Monday, December 15, 2008


Running with the Bulls…and Getting Nowhere

By Josh R
There are certain pursuits that only a crazy person — or an inveterate thrill seeker — would ever be gutsy and/or stupid enough to engage in. The annual running of the bulls in Pamplona, Spain, is a custom that engenders shock and outrage in some quarters and a sense of vicarious fear and excitement in others. No matter how much one dreads the potential consequences, the notion of flirting with disaster — if not the prospect of being gored and maimed by a hard-charging beast — will always be a turn-on.

Woody Allen is not the first name that comes to mind when the discussion turns to risk-taking.

For much of the '90s and early aughts, his films were characterized by the kind of cheap, prurient humor that all but screamed creative exhaustion; the approach smacked of desperation, while the attitudes smacked of misanthropy (if there are any two films in the Allen canon which convey more contempt for humanity than Deconstructing Harry and Celebrity, please — discourage from Santa from depositing those DVDs in my Christmas stocking). Critics have hailed his most recent strategy — specifically, making films that seem wildly out-of-character for him — as a return to form. Based on how impersonal in style most of the “new” Woody Allen films have been (and even Match Point, while not without merit, felt dry and academic even when it was trying for heat and danger), I remain unconvinced. Sometimes inspiration has to be borrowed rather than self-generated, which is not only forgivable but inevitable for anyone who can boast nearly half of the cinematic output of a Woody Allen. The writer-director has famously paid homage to other directors whose work he admires — most notably Ingmar Bergman and Federico Fellini — and the results have occasionally been very good indeed. In Vicky Cristina Barcelona he’s taking on Almodóvar without the freak factor, and it’s hard to shake the feeling that it isn’t an assignment he feels particularly comfortable with or well disposed to handle. Tackling the unfamiliar can represent a risk; it’s only a good risk if it has a chance in hell of working. There are things to like — and at least one thing to love — about this awkwardly conceived and frequently exasperating romantic-quadrangle story set in a sunny Spain where the wine runs as freely as those crazy bulls stampeding through the Pamplona streets. On the balance, however, it ultimately seems like a half-baked attempt at the kind of film Woody Allen doesn’t know how to make — or at least, shouldn’t be trying to make in the absence of a concept that's been clearly thought out from beginning to end.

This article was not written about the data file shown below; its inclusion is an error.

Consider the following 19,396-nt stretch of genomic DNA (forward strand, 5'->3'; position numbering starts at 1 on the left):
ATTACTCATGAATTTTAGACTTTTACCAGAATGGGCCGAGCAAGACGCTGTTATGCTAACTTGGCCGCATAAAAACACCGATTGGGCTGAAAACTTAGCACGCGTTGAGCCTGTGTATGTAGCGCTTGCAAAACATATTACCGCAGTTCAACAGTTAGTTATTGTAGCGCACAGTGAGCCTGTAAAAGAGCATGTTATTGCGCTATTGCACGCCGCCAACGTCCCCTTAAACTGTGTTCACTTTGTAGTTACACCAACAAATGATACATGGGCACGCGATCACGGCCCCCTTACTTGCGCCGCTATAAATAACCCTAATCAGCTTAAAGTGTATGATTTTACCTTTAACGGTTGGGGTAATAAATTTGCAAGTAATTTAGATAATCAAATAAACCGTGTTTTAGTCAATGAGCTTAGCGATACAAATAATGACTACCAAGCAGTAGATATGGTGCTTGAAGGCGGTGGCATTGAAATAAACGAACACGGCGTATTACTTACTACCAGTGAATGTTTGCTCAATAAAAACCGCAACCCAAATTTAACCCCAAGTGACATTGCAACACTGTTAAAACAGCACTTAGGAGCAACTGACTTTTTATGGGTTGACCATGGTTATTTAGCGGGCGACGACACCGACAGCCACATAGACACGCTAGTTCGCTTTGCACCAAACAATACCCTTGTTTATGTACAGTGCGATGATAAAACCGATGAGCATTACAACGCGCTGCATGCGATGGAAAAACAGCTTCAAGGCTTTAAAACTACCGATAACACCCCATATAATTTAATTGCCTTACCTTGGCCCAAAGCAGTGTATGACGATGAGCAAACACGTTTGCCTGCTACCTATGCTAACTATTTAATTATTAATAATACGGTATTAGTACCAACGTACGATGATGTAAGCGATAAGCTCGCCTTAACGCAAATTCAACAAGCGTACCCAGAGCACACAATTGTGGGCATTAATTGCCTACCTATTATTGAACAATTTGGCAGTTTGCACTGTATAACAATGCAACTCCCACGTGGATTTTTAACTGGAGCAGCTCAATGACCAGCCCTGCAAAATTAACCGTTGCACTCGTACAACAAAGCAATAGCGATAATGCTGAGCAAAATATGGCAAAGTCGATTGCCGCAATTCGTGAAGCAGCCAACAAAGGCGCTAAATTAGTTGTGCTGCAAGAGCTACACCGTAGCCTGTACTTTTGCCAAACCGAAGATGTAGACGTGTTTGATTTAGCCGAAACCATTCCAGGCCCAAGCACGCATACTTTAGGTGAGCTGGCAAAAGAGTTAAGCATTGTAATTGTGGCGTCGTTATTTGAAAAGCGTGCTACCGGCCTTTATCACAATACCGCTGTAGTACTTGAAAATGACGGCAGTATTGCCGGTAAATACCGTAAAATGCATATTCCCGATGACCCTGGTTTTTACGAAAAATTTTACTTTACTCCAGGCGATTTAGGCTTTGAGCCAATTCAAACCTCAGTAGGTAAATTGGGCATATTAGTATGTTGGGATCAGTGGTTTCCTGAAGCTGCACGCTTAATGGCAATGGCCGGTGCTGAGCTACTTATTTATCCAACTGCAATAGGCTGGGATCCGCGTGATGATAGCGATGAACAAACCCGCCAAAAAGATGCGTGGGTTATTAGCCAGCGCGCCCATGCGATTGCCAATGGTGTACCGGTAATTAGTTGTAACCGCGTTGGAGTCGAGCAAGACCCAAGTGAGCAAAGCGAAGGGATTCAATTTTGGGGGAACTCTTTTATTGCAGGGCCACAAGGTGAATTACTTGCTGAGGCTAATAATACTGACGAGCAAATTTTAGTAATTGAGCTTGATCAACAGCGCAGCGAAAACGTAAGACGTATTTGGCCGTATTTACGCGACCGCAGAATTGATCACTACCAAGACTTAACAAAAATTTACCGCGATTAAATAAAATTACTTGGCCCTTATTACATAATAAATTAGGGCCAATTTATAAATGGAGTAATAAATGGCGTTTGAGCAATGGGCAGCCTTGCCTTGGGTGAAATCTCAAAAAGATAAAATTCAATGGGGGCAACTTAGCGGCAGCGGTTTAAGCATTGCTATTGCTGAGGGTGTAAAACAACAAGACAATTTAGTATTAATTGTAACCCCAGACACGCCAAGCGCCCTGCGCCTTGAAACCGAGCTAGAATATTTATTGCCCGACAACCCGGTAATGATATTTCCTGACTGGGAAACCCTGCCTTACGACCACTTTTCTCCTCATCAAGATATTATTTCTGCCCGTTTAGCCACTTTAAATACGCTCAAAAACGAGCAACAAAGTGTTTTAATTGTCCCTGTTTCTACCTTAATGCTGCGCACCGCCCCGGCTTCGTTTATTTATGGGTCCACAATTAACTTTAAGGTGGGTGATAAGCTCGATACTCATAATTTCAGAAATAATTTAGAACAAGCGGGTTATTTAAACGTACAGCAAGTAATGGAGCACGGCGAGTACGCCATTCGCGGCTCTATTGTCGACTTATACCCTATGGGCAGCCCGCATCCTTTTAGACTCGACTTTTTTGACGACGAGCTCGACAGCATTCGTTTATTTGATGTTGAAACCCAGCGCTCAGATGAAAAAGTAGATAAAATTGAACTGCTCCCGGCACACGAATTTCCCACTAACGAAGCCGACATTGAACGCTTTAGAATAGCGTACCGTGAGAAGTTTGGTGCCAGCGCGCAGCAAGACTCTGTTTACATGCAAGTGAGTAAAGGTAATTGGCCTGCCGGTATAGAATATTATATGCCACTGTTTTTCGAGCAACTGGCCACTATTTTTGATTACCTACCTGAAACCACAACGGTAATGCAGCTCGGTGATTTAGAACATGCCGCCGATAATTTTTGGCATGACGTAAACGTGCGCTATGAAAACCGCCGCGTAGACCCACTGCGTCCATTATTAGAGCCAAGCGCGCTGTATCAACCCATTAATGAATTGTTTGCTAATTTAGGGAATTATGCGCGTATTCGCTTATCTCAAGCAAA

Fittingly, Vicky Cristina is an ode to the perils of grappling with irresolute feelings, and the emotional gap between doing what feels right and what seems best. Two young American women have come to spend the summer in Barcelona, one to finish her dissertation and the other to soak in the rays, take a few snapshots and generally play tagalong. Cristina (Scarlett Johansson), a confirmed dilettante, is the more intrepid of the two. She has no idea what she wants out of life beyond a vague need for excitement and a departure from the norm. Cautious, pragmatic Vicky (Rebecca Hall), engaged to be married at the end of the summer, is a little too firmly resolved on the future for her own good. Both women become romantically entangled with a seductive Spanish painter, Juan Antonio (Javier Bardem), who offers each one very different glimpses of what the future might hold should they be brave and/or impulsive enough to act on their desires. Each of the women wind up running with the bulls, and while no one gets gored, no one escapes completely intact either. Ultimately, both women’s inability to reconcile their own conflicted feelings makes the fulfillment of the fantasy somewhat less than satisfying.